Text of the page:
Thursday, June 18, 2015

Sicklick vomiting

Title as written in a patient questionnaire.

Lee J, Wong SA, Li BU, Boles RG. NextGen nuclear DNA sequencing in cyclic
vomiting syndrome reveals a significant association with the stress-induced
calcium channel (RYR2). Neurogastroenterol Motil. 2015 Apr 29. doi:
10.1111/nmo.12575. [Epub ahead of print]

Cyclic vomiting syndrome (CVS) is a common, frequently disabling, 'functional' condition characterized by recurring, stereotypical attacks of intense nausea, vomiting, and lethargy, with the essential absence of these symptoms between episodes. Although the pathogenesis of CVS is yet unexplained, evidence has accumulated which suggest pathogenic roles for stress-related, autonomic, neuroendocrine, and mitochondrial factors. The objective of this pilot study was to elucidate mechanism(s) by identifying genes involved in the presumed multifactorial pathogenesis of CVS.
In this pilot study, DNA from 75 unrelated CVS cases and 60 healthy controls were assayed by Courtagen Life Science's next-generation sequencing platform (nucSEEK ), including over 1100 nuclear-encoded genes involved with mitochondria, metabolism, or ion channels. Significant sequence variants were defined as evolutionary conservation at least to Xenopus (frog) per the UCSC Genome Browser.
The RYR2 gene, encoding a stress-induced calcium channel present in many neurons, was the only gene demonstrating a statistically significant difference in the proportion of conserved sequence variants among the groups (18/75 CVS, 24%, vs 3/60 controls, 5%; p = 0.0018, OR = 6.0, 95% CI = 1.7-22).
We propose a mechanism in which RYR2 sequence variants result in aberrant stress-induced calcium release into the mitochondria of autonomic neurons, resulting in an increased risk to develop autonomic/functional disease such as CVS, and related conditions such as migraine and gut dysmotility. This model incorporates the existing hypotheses regarding CVS pathogenesis into a cohesive mechanism, and might have treatment implications.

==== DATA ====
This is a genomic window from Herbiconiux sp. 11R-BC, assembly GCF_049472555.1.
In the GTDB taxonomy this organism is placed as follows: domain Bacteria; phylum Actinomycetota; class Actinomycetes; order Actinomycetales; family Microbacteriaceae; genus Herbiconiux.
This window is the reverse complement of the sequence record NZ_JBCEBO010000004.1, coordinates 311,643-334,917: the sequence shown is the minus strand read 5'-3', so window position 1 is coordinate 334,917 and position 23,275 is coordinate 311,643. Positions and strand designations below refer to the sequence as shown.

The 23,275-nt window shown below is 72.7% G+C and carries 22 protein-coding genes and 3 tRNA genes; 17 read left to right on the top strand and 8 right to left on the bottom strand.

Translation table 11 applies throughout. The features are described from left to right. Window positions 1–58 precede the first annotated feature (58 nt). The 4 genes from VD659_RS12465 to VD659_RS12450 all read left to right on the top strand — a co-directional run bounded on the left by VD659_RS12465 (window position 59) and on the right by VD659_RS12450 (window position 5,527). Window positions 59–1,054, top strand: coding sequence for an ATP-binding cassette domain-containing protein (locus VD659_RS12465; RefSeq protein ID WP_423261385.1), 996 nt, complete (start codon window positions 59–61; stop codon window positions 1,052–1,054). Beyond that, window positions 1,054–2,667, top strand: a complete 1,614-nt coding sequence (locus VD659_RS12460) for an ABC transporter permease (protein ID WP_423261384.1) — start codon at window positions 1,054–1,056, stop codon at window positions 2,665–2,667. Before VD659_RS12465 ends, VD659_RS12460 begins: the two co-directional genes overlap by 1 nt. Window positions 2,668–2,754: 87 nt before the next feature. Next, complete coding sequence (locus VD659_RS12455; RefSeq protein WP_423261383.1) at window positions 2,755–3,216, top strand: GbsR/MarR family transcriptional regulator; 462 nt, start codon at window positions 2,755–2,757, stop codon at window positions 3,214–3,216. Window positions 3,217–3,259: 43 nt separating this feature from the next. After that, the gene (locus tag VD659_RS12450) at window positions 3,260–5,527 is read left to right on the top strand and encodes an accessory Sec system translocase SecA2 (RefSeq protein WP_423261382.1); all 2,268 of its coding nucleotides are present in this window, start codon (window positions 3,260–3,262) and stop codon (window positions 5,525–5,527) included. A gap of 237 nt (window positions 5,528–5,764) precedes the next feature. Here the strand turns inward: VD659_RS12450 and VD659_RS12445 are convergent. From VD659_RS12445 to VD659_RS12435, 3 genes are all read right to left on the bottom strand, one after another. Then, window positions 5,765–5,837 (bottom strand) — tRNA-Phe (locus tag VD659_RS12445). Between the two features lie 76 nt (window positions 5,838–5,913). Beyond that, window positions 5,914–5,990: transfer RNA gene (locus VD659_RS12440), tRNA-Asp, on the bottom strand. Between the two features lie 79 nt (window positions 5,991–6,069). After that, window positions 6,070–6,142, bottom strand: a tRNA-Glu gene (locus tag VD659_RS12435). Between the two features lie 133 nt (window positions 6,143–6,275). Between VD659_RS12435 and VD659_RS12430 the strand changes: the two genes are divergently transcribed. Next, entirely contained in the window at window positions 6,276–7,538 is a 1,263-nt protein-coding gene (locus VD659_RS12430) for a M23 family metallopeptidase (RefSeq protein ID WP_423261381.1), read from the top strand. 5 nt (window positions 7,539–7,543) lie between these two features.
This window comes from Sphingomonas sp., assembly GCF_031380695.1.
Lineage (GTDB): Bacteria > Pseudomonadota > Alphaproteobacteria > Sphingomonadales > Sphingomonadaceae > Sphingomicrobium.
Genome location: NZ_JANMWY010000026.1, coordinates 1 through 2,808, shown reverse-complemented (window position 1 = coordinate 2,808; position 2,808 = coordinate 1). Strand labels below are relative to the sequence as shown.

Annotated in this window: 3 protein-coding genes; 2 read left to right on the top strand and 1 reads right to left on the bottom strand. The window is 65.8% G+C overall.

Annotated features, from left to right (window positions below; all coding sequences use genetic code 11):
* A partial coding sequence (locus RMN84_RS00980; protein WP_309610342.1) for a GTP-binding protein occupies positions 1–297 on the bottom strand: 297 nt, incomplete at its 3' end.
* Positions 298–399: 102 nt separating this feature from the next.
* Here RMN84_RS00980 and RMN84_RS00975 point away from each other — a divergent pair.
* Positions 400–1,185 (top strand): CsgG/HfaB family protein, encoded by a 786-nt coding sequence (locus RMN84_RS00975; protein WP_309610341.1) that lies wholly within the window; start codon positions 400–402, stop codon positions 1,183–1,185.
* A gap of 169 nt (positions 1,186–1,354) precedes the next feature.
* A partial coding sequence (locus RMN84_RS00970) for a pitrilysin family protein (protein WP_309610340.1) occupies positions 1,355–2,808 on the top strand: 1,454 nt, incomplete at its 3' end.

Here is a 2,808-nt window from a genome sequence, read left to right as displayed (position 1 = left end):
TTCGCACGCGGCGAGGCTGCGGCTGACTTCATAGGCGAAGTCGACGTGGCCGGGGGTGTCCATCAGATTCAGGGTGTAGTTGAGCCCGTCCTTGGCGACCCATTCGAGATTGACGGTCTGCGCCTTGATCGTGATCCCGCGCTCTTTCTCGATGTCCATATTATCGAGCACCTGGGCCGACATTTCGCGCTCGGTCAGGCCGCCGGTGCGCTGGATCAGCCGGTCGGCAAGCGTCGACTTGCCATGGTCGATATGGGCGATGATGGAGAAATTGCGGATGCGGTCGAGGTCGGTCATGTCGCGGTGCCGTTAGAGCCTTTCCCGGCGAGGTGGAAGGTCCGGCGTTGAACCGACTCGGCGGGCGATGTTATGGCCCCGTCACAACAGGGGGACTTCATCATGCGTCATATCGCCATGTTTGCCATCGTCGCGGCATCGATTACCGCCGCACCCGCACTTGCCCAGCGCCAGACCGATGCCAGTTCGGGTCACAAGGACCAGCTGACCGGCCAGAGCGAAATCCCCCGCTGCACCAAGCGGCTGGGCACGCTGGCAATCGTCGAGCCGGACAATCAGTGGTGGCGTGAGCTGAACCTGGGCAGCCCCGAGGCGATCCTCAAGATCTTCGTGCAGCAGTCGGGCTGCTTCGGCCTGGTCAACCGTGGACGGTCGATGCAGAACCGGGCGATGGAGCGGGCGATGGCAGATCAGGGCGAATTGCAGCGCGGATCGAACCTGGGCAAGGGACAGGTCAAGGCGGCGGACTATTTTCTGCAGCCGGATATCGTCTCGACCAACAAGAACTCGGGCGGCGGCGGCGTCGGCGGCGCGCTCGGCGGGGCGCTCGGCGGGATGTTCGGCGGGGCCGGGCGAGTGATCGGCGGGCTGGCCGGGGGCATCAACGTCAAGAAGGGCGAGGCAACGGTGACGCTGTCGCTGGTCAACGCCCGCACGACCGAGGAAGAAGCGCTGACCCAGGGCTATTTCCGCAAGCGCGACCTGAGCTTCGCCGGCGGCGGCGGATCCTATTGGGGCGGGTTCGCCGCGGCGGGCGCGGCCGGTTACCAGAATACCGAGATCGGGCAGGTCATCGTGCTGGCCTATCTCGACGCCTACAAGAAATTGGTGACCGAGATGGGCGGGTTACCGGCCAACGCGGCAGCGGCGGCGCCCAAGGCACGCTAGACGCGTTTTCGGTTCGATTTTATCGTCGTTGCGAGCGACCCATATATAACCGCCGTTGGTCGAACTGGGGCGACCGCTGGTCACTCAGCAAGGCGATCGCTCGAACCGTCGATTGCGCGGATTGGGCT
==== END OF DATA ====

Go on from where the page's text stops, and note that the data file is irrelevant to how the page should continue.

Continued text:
1 comment:

  1. Kim HS, Anderson JD, Saghafi O, Heard KJ, Monte AA. Cyclic Vomiting
    Presentations Following Marijuana Liberalization in Colorado. Acad Emerg Med.
    2015 Jun;22(6):694-9.

    Case reports have described a syndrome of cyclic vomiting associated with chronic marijuana use, termed cannabinoid hyperemesis syndrome. The primary objective was to determine the prevalence of patients presenting with cyclic vomiting before and after the liberalization of medical marijuana in Colorado in 2009. The secondary objective was to describe the odds of marijuana use among cyclic vomiting visits in these same time periods.
    This was a cross-sectional study of cyclic vomiting visits to the emergency department (ED) before and after marijuana liberalization. ED visits with International Classification of Diseases, ninth revision, coding for cyclic vomiting or that met diagnostic criteria for cyclic vomiting by the Rome III criteria were included.
    The authors reviewed 2,574 visits and identified 36 patients diagnosed with cyclic vomiting over 128 visits. The prevalence of cyclic vomiting visits increased from 41 per 113,262 ED visits to 87 per 125,095 ED visits after marijuana liberalization, corresponding to a prevalence ratio of 1.92 (95% confidence interval [CI] = 1.33 to 2.79). Patients with cyclic vomiting in the postliberalization period were more likely to have marijuana use documented than patients in the preliberalization period (odds ratio = 3.59, 95% CI = 1.44 to 9.00).
    The prevalence of cyclic vomiting presentations nearly doubled after the liberalization of medical marijuana. Patients presenting with cyclic vomiting in the postliberalization period were more likely to endorse marijuana use, although it is unclear whether this was secondary to increased marijuana use, more accurate marijuana reporting, or both.